Phoenix had the highest net rating of any team in the seeding games at plus-12.9, a staggering increase from their minus-1.0 net rating from before the hiatus. Booker was not the only member of the Suns whom Williams instilled confidence in, as the Suns’ role players thrived as well. Ricky Rubio played more confidently than ever before, knocking down shots that his previous coaches would have discouraged him from taking. The young players Phoenix has invested in, like Mikal Bridges and Cameron Johnson, not only received crucial minutes for their development, but they also produced in those minutes.

While the ending of the Suns’ season is undoubtedly disappointing, Williams is the ideal leader for an up-and-coming team that plays with passion and energy. During their time in Orlando, the Suns made a mockery of anyone who questioned their inclusion in the restart. Phoenix has solidified its coach and superstar of the future in Williams and Booker. And given the success of the entire team, there will be a reason for optimism in the desert next season for the first time in a long time.

T.J. Warren’s shooting prowess

Mark J. Rebilas-USA TODAY Sports

T.J. Warren has always been a great scorer, but his transformation into a lethal shooter is a testament to the work he has put into improving his long-range shot. Warren was a dreadful three-point shooter during his first four years in the NBA, connecting on just 28.3 percent of his triples, and attempting only 1.3 a game. With the increased emphasis on floor spacing, Warren adjusted his game to the modern NBA and turned himself into a reliable, low-volume option from distance before the NBA’s hiatus.

During the seeding games, Warren has more than doubled his three-point attempts from 3.0 a game before the break to 7.0. He is also shooting 52.4 percent on threes while not compromising efficiency for increased volume. Warren has always had an excellent in-between game with this season being no exception, as his 47 percent shooting on mid-range jumpers ranks in the 91st percentile for the season. Coming into the NBA, Warren’s high release on his jump shot was perfect for lofting mid-range jumpers over contested arms. Still, as Demar Derozan has proved countless times over, success from mid-range is not an accurate predictor of three-point ability. During his time in the NBA, Warren has tailored his shot to effortlessly launch threes regardless of the distance and his defender’s position. The shot below is not as effortless as Warren makes it look.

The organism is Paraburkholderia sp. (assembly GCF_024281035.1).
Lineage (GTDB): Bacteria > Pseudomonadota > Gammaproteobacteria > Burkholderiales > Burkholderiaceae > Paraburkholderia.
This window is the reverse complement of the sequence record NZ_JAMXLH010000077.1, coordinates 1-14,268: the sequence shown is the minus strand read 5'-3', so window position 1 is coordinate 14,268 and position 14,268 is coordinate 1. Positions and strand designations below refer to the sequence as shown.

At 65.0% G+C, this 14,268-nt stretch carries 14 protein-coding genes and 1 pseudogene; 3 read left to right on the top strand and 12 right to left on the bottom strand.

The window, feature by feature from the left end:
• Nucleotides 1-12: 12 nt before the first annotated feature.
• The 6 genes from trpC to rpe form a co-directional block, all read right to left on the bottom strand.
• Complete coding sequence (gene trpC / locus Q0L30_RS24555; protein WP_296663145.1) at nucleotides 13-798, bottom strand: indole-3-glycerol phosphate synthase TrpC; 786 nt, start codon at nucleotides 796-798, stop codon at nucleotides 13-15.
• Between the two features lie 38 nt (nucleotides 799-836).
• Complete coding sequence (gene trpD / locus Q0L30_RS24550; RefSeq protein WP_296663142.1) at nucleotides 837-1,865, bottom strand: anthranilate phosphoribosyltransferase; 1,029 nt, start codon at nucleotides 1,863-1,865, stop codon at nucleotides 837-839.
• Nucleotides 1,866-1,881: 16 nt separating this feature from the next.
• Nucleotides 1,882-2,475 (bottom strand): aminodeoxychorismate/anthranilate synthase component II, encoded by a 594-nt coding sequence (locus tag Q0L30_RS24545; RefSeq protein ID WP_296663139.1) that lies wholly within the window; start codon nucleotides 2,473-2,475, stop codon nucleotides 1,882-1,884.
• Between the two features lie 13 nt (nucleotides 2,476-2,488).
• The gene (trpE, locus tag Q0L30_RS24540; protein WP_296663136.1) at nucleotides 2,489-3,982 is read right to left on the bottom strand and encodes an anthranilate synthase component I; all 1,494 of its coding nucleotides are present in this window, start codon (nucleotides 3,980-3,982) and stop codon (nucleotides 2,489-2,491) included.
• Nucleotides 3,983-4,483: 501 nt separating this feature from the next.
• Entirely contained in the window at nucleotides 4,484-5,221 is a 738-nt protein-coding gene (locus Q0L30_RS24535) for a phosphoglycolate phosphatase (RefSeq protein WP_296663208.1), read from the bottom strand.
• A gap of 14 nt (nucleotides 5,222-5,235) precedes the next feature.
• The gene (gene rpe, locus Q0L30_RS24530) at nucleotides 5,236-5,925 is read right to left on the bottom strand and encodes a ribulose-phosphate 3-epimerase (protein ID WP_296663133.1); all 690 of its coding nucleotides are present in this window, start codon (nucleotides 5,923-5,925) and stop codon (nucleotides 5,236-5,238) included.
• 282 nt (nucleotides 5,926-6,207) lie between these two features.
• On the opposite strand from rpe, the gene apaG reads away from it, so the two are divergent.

Warren receives the pass back from Myles Turner right next to the Magic’s sideline, a few feet behind the three-point line. Even with James Ennis closing out, Warren drills the shot. Semi-contested long-range bombs are usually shots reserved exclusively for superstars like Lillard and Stephen Curry. Warren’s willingness to even attempt them speaks to how much his confidence has grown. That confidence was on full display when he knocked down the game-sealing shot against the Lakers.

On the most crucial possession of the game, Warren calmly sinks a contested three over the outstretched arms of Anthony Davis.

Pre-bubble Warren would likely have never attempted a pull-up three in the clutch. And when you consider the attempt came over one of the best defensive players in the NBA, you begin to understand the drastic improvements Warren has made as a shooter. Outside of Warren’s struggles in the Pacers’ loss to the Miami Heat, he was not only one of the best shooters in the bubble, but also one of the best players.

This article first appeared on Larry Brown Sports and was syndicated with permission.